South Dakota Department of Health
Office of Disease Prevention - 605-773-3737 — (1-800-592-1861 in South Dakota only)
This material is provided for informational purposes only and is not a substitute
for medical care. We are not able to answer personal medical questions. Please see your
health care provider concerning appropriate care, treatment or other medical advice.
What is sporotrichosis?
Sporotrichosis is a fungal infection, usually of the skin, caused by a microscopic fungus called Sporothrix schenckii.
Who gets sporotrichosis?
Anyone can get the disease but people handling thorny plants, sphagnum moss or baled hay contaminated with this particular fungus are at increased risk. Outbreaks have occurred among nursery workers handling sphagnum moss, rose gardeners, children playing on baled hay and greenhouse workers handling barberry thorns contaminated by the fungus.
How is the fungus spread?
The fungus enters the skin through small cuts or pricks from pine needles, thorns or barbs. Fortunately it is not spread from person to person.
What are the symptoms of sporotrichosis?
The first symptom is a small pink, red or purple painless bump resembling an insect bite. The bump, or lesion, usually appears on the finger, hand or arm where the fungus first entered through a break in the skin. This is followed by the appearance of one or more additional raised bumps or nodules which open and may resemble a boil. Eventually, the skin lesions look like ulcers and are very slow to heal.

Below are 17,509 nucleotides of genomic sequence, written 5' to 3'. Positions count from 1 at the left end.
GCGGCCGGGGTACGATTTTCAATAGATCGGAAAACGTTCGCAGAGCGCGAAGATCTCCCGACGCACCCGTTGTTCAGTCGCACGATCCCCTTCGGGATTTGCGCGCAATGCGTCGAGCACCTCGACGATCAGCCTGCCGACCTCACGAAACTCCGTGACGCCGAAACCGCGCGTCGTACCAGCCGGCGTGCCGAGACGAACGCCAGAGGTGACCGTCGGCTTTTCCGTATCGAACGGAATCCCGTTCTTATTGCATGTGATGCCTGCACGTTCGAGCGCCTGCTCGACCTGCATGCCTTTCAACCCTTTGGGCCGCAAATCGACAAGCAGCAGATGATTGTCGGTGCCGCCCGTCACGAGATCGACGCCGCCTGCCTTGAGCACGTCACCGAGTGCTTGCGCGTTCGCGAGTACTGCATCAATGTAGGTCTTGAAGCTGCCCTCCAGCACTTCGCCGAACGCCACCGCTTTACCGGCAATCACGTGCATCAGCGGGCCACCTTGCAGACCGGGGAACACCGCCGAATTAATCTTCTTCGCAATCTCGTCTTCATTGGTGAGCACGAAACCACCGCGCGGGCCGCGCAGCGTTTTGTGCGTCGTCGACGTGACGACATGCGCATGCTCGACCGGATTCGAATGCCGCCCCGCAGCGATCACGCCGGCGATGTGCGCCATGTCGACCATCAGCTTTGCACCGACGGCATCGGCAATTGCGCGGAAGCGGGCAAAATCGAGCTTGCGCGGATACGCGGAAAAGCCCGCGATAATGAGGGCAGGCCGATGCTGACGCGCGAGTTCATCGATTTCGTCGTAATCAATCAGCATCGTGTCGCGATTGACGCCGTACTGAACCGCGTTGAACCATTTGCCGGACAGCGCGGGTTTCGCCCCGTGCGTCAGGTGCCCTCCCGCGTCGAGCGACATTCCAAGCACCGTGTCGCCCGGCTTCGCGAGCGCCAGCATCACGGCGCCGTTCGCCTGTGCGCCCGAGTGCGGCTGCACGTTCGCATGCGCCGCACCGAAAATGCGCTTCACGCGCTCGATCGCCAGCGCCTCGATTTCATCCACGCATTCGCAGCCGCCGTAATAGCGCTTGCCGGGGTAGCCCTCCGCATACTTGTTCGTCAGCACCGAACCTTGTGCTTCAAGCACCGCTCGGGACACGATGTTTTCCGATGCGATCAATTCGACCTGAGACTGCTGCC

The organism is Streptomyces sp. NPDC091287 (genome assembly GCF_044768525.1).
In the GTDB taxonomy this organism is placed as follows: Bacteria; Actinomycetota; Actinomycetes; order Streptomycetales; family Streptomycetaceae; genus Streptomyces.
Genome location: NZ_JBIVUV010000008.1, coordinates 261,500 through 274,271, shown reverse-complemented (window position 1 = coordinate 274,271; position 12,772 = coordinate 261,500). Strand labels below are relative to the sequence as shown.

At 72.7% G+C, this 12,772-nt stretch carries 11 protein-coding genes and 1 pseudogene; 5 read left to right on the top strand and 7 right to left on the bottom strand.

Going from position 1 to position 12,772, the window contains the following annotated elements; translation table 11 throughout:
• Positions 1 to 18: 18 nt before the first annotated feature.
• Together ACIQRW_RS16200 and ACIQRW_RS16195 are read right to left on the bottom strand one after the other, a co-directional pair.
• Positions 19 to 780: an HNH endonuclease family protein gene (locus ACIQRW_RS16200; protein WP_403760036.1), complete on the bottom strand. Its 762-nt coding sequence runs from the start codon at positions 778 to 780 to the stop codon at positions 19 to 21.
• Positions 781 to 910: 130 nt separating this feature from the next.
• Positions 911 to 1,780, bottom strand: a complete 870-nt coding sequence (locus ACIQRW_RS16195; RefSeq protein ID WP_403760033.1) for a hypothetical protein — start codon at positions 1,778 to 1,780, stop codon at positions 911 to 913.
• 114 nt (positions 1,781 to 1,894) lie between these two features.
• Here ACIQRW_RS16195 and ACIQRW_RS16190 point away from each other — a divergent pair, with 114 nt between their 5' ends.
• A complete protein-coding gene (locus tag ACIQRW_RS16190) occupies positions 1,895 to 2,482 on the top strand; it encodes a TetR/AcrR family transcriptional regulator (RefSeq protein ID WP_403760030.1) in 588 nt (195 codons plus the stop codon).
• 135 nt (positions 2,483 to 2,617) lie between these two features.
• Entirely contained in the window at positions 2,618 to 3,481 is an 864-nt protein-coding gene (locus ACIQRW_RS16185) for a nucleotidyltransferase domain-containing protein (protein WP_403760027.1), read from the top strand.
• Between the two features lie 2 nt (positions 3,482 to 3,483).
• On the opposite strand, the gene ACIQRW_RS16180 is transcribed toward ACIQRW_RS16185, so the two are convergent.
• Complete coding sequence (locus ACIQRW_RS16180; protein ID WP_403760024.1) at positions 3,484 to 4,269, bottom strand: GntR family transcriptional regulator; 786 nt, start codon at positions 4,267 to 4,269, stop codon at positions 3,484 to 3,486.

How soon after exposure do symptoms appear?
The skin lesions may appear one to 12 weeks after exposure but usually within three weeks.
How is sporotrichosis diagnosed?
Sporotrichosis can be confirmed when a doctor obtains a swab of a freshly opened skin nodule and submits it to a laboratory for fungal culture. The diagnosis can also be verified by a blood or biopsy specimen. It is important for the diagnosis to be confirmed by a doctor so that proper treatment can be provided.
What is the treatment of sporotrichosis?
Sporotrichosis is generally treated with iodides taken orally in droplet form which must be prescribed by a doctor. Treatment is often extended over a number of weeks.
What are the complications associated with sporotrichosis?
The vast majority of the infections are limited to the skin. Cases of joint, lung and central nervous system infection have occurred but are very rare and usually occur only in people with diabetes or other disorders of the immune system.
How can sporotrichosis be prevented?
Control measures include wearing gloves and long sleeves when handling pine seedlings, rose bushes, hay bales or other plants that may cause minor skin breaks. In addition, it may be prudent to use pine seedling packing materials other than sphagnum moss which has been implicated as a source of the fungus in a number of outbreaks.